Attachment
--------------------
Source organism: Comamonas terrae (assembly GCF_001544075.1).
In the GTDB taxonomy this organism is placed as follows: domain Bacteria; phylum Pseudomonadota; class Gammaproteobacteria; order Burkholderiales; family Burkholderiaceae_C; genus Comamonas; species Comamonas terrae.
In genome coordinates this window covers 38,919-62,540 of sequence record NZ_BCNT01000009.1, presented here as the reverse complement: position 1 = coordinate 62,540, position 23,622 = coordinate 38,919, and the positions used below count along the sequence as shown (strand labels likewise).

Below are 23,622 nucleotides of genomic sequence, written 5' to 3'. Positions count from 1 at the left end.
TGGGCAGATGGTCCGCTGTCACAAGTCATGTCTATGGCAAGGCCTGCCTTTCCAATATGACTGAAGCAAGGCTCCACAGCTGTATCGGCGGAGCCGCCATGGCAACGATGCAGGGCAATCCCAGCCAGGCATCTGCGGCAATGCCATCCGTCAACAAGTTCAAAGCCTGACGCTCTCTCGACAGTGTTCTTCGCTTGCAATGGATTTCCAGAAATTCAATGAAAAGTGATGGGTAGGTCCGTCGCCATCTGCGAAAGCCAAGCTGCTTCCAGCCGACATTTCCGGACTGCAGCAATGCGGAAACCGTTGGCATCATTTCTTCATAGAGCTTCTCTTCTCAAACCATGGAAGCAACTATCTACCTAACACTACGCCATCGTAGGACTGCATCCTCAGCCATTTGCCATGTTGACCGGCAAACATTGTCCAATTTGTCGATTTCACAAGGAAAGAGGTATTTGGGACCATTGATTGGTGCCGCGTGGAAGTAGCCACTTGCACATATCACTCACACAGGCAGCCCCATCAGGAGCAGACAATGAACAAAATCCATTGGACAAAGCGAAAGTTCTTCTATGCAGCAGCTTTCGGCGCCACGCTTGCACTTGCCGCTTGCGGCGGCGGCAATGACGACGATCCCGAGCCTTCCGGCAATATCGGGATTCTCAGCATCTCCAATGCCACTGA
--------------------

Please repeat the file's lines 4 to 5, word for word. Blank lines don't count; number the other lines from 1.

Below are 23,622 nucleotides of genomic sequence, written 5' to 3'. Positions count from 1 at the left end.
TGGGCAGATGGTCCGCTGTCACAAGTCATGTCTATGGCAAGGCCTGCCTTTCCAATATGACTGAAGCAAGGCTCCACAGCTGTATCGGCGGAGCCGCCATGGCAACGATGCAGGGCAATCCCAGCCAGGCATCTGCGGCAATGCCATCCGTCAACAAGTTCAAAGCCTGACGCTCTCTCGACAGTGTTCTTCGCTTGCAATGGATTTCCAGAAATTCAATGAAAAGTGATGGGTAGGTCCGTCGCCATCTGCGAAAGCCAAGCTGCTTCCAGCCGACATTTCCGGACTGCAGCAATGCGGAAACCGTTGGCATCATTTCTTCATAGAGCTTCTCTTCTCAAACCATGGAAGCAACTATCTACCTAACACTACGCCATCGTAGGACTGCATCCTCAGCCATTTGCCATGTTGACCGGCAAACATTGTCCAATTTGTCGATTTCACAAGGAAAGAGGTATTTGGGACCATTGATTGGTGCCGCGTGGAAGTAGCCACTTGCACATATCACTCACACAGGCAGCCCCATCAGGAGCAGACAATGAACAAAATCCATTGGACAAAGCGAAAGTTCTTCTATGCAGCAGCTTTCGGCGCCACGCTTGCACTTGCCGCTTGCGGCGGCGGCAATGACGACGATCCCGAGCCTTCCGGCAATATCGGGATTCTCAGCATCTCCAATGCCACTGA